Debased optimism, a telling outcome of American history, has origins that reach far into the past. Hughes indicates that it began, inadvertently and ironically, when seventeenth century colonists—some of them religious reformers, others seeking secular fortunes—saw North America as a “new world” where fresh starts could be made. Early in this land of promise, art and architecture blended European ways with forms indigenous and original. The early immigrants brought traditions with them, but they also had to make things up as they went along. As the thirteen colonies on the Atlantic seaboard rebelled their way to independence from England and then organized themselves into the United States, the late eighteenth century Founders borrowed the classical architectural lines of ancient Greece and Rome to enshrine their imagined republic of virtue. In this context, Hughes highlights the architecture of Thomas Jefferson and Charles Bulfinch and the painting done by Benjamin West, John Singleton Copley, Charles Willson Peale and his many talented children, Gilbert Stuart, and John Trumbull. Using the old in new ways, their American visions earnestly reflected the Enlightenment hope expressed by Philip Freneau, their poetic peer. In America, Freneau confidently predicted in 1784, “Reason shall new laws devise,/ And order from confusion rise.”

Fifty years later, American visions expanded westward. Thanks to artists such as Frederick Edwin Church, Thomas Cole, Albert Bierstadt, and Thomas Moran, the fashions of portrait and history painting gave way to the huge American wilderness and the “manifest destiny” that beckoned Americans to go west. Artistic expressions of the West enchanted Americans with a growing sense of possibility and promise. In The Course of Empire, however, Cole painted the warning that desolation might result. The Civil War’s destruction confirmed much of his prophecy. In his 1847 painting, The Last of the Race, Tompkins Harrison Matteson portrayed the fate of Native Americans, but their annihilation gave the pioneering scouts and land-hungry settlers little pause. The West was there for the taking, and taken it was.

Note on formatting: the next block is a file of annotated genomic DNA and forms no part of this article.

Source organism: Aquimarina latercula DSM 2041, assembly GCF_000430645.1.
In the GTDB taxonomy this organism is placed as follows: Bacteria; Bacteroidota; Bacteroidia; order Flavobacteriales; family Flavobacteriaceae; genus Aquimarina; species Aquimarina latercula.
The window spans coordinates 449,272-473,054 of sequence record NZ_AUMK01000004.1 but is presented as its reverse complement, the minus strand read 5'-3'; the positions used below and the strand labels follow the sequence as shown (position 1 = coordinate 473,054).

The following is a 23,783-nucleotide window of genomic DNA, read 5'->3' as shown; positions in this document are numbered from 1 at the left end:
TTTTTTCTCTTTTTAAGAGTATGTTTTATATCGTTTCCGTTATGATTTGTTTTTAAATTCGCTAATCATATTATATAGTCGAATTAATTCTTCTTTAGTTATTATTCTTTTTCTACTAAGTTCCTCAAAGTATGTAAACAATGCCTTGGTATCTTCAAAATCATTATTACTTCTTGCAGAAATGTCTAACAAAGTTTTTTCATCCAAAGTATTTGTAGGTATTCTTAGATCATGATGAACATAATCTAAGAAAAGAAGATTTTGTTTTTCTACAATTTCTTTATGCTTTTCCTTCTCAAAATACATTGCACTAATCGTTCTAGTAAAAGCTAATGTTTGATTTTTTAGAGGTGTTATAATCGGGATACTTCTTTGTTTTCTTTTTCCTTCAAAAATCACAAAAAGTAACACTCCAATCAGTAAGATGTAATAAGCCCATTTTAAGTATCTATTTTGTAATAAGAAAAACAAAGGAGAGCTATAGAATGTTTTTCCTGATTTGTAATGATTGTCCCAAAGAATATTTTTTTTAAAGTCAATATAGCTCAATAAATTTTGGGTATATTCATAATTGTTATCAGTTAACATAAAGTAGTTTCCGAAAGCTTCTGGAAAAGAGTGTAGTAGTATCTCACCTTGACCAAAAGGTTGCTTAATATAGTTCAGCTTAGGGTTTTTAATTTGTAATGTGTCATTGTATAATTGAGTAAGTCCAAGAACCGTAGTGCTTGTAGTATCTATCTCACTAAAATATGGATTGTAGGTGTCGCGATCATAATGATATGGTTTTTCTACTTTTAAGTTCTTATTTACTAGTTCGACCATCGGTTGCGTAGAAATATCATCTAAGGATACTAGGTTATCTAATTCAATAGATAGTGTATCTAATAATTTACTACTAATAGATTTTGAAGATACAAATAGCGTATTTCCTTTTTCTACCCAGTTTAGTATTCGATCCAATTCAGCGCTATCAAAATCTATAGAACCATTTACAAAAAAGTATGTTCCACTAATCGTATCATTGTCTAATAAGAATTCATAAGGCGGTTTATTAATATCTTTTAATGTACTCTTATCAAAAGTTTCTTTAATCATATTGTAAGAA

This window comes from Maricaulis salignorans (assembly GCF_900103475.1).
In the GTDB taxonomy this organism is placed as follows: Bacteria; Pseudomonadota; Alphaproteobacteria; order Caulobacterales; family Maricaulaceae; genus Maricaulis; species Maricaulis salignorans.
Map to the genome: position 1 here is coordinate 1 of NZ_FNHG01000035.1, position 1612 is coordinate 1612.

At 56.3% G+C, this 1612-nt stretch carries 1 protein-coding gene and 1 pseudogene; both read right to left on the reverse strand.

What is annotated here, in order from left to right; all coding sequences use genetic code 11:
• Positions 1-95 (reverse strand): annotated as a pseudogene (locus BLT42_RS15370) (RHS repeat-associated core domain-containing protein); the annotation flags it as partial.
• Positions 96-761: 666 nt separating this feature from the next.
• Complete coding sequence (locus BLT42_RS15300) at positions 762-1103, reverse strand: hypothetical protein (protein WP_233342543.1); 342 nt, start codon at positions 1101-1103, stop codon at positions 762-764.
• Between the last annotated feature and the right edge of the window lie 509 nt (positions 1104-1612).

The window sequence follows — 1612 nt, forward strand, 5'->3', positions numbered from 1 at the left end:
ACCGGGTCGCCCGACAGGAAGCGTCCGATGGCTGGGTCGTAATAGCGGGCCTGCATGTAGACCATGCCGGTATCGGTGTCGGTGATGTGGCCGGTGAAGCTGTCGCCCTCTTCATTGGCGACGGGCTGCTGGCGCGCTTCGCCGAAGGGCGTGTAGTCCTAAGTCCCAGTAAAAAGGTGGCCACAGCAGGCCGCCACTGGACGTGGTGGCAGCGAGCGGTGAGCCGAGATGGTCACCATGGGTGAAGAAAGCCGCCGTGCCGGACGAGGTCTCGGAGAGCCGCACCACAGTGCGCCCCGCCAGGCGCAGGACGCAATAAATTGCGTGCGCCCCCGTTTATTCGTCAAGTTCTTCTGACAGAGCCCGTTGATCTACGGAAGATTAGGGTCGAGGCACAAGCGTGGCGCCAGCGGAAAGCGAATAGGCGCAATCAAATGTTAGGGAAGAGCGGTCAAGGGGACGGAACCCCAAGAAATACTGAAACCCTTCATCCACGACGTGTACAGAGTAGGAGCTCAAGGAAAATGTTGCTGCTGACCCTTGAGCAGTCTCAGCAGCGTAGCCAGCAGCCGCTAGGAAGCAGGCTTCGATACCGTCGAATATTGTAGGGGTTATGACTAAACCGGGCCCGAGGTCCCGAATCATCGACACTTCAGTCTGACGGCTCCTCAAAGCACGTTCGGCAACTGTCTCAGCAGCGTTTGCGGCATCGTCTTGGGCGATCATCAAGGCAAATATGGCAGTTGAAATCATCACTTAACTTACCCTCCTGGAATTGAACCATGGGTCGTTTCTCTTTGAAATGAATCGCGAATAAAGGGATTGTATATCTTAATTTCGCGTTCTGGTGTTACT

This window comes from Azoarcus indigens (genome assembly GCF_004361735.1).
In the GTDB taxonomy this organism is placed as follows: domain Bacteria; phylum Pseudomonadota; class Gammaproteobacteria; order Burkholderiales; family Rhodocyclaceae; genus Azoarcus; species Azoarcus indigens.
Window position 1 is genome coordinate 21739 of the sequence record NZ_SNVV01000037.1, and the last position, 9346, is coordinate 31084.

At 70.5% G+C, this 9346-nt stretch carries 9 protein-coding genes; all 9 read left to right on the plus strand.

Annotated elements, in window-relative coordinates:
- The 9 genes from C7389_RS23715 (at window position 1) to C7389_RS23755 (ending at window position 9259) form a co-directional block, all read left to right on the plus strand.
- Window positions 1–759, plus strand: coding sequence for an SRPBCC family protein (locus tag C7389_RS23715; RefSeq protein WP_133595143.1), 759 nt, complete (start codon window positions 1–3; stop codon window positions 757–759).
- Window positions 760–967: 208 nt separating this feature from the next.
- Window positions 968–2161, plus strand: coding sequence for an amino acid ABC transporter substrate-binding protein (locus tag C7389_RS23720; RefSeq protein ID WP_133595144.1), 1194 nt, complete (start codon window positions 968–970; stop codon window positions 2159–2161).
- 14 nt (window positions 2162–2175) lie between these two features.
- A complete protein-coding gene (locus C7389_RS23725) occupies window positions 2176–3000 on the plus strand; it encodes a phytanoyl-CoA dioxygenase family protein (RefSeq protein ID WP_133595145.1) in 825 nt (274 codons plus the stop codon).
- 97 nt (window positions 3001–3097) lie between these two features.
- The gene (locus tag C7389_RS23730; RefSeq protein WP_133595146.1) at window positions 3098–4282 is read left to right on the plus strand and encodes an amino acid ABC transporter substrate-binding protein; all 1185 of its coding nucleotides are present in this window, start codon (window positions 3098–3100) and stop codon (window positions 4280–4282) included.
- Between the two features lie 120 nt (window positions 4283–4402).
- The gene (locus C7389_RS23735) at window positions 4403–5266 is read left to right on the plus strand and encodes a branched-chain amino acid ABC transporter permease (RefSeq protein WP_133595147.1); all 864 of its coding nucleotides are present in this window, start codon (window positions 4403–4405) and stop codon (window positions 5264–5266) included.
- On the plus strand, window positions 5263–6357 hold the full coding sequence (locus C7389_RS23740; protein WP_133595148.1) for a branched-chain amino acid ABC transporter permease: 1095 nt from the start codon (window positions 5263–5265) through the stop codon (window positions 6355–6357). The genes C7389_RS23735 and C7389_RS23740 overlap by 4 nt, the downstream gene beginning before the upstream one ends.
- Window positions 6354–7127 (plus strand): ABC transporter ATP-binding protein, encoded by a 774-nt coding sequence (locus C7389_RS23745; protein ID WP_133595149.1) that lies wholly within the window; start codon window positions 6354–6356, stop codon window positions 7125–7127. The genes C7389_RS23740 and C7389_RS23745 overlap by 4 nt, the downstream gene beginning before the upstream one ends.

Hughes’s view of post-Civil War America studies both the opulence and the grime of an increasingly urban and industrialized America, which produced both immense wealth and cast-iron cityscapes with their gritty working classes. The super rich bought, collected, commissioned, and displayed artworks in homes and museums designed and decorated by some of the day’s best talent. This American Renaissance, as Hughes calls it, had fine moments in the sculpture of Augustus Saint-Gaudens, the architecture of Richard Morris Hunt, and the painting of John Singer Sargent, James A. M. Whistler, Mary Cassatt, and Childe Hassam. Meanwhile, the poverty captured by Jacob Riis’s camera and the strife and struggle of American slums portrayed in George Bellows’s paintings pointed to a darker side of American life that could not be easily transcended by the power and grace of symbolic and functional structures such as the magnificent Brooklyn Bridge, whose design, by John and Washington Roebling, was turned into reality by thousands of American workers, who risked life and limb to build it under perilous conditions.